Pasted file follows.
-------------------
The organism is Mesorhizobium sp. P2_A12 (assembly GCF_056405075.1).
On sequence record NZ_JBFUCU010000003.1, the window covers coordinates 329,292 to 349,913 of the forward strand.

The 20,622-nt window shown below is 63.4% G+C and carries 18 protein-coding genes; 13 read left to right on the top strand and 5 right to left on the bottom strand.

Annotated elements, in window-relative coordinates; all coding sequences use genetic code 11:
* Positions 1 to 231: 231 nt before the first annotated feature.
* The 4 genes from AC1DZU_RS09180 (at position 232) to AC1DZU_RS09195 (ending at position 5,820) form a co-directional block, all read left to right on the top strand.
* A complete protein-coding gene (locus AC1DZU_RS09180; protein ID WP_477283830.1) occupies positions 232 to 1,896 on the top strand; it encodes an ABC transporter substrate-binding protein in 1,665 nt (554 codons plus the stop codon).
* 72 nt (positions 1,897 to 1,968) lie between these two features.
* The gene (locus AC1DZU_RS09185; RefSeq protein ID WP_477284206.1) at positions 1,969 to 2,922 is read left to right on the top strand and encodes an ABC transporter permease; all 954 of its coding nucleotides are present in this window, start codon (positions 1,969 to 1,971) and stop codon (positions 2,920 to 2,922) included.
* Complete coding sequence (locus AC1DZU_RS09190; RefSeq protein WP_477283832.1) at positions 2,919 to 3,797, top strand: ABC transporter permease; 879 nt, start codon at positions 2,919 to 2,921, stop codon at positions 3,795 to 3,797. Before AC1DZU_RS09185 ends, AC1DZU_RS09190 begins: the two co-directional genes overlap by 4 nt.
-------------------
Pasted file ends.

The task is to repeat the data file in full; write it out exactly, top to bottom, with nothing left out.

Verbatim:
The organism is Mesorhizobium sp. P2_A12 (assembly GCF_056405075.1).
On sequence record NZ_JBFUCU010000003.1, the window covers coordinates 329,292 to 349,913 of the forward strand.

The 20,622-nt window shown below is 63.4% G+C and carries 18 protein-coding genes; 13 read left to right on the top strand and 5 right to left on the bottom strand.

Annotated elements, in window-relative coordinates; all coding sequences use genetic code 11:
* Positions 1 to 231: 231 nt before the first annotated feature.
* The 4 genes from AC1DZU_RS09180 (at position 232) to AC1DZU_RS09195 (ending at position 5,820) form a co-directional block, all read left to right on the top strand.
* A complete protein-coding gene (locus AC1DZU_RS09180; protein ID WP_477283830.1) occupies positions 232 to 1,896 on the top strand; it encodes an ABC transporter substrate-binding protein in 1,665 nt (554 codons plus the stop codon).
* 72 nt (positions 1,897 to 1,968) lie between these two features.
* The gene (locus AC1DZU_RS09185; RefSeq protein ID WP_477284206.1) at positions 1,969 to 2,922 is read left to right on the top strand and encodes an ABC transporter permease; all 954 of its coding nucleotides are present in this window, start codon (positions 1,969 to 1,971) and stop codon (positions 2,920 to 2,922) included.
* Complete coding sequence (locus AC1DZU_RS09190; RefSeq protein WP_477283832.1) at positions 2,919 to 3,797, top strand: ABC transporter permease; 879 nt, start codon at positions 2,919 to 2,921, stop codon at positions 3,795 to 3,797. Before AC1DZU_RS09185 ends, AC1DZU_RS09190 begins: the two co-directional genes overlap by 4 nt.